This is a modified excerpt from Inside Your Head 🧠, a weekly newsletter exploring why your brain makes you think, feel, and act the way you do, written by me, Elemental’s senior writer and a former brain scientist. Subscribe here so you won’t miss the next one.
One of the few universally accepted truths right now is that 2020 is a stress tsunami of a year. And when your brain is too stressed for too long, seriously scary long-term consequences can occur, like depression and dementia. This news has probably contributed additional stress to some people, but stress isn’t all bad! In fact, research suggests that it can even be protective for the brain.
A study conducted by researchers in the Netherlands found that people who had mild to moderate stressful life events in old age, like the illness — but not death — of a loved one, had less cognitive decline than people who experienced either no stress or a very stressful event. Another study by epidemiologists at Johns Hopkins University found that people who were caretakers for a loved one lived 18% longer than people who didn’t have to take on that responsibility.
The theory is that these types of challenging, stressful situations in which you’re forced to adapt and change (like this pandemic) cause neurons to grow new pathways in the brain. Those new connections between brain cells, called synapses, are at the root of learning and memory, and they make the brain more resilient by offsetting the loss of other connections that typically occurs with old age.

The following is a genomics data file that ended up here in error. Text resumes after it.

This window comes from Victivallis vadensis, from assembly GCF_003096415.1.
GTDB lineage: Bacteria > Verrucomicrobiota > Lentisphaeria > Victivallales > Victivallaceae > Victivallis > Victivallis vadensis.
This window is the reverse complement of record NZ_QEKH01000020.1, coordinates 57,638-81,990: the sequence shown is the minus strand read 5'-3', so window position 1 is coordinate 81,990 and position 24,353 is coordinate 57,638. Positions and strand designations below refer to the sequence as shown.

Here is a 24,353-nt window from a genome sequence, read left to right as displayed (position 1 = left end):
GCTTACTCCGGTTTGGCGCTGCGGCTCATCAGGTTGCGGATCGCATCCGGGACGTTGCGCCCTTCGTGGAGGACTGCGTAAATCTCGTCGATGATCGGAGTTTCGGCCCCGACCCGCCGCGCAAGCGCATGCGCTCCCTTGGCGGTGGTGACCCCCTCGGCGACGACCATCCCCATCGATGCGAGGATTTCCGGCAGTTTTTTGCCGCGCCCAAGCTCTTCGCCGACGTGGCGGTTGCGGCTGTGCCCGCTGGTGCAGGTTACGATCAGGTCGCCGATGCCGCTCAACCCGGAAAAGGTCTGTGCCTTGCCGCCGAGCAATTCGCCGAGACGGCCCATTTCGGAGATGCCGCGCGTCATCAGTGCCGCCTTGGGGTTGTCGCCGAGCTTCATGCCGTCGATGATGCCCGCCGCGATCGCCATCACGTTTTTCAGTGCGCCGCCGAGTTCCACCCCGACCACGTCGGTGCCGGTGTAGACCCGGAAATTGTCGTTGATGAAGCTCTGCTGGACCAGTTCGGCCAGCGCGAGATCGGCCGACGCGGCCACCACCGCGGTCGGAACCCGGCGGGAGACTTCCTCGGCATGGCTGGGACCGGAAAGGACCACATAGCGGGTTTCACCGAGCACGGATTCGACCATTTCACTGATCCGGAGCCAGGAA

The more synapses you have, the better protected you are against cognitive decline and dementia. In fact, research has shown that people with more of this so-called cognitive reserve don’t show memory loss or other symptoms of dementia, even if their brains have all the signs of Alzheimer’s disease.
The critical neurochemical in this process is noradrenaline, also called norepinephrine. Noradrenaline is the chemical that triggers the “fight or flight” stress response. In addition to all the physiological changes it causes (faster heart rate, sweaty palms, dilated pupils), noradrenaline also helps brain cells create new connections.
It turns out that noradrenaline is also the key to one of the simplest ways to regain control over a stressful situation: taking a few slow, deep breaths. Too much stress leads to too much noradrenaline, which can be overwhelming and lead to feelings of anxiety. Breathing helps control levels of noradrenaline in the brain. A slow, deep breath — try breathing in for five counts and out for six — reduces the amount of carbon dioxide in your brain, and that in turn lowers noradrenaline levels to back to their sweet spot.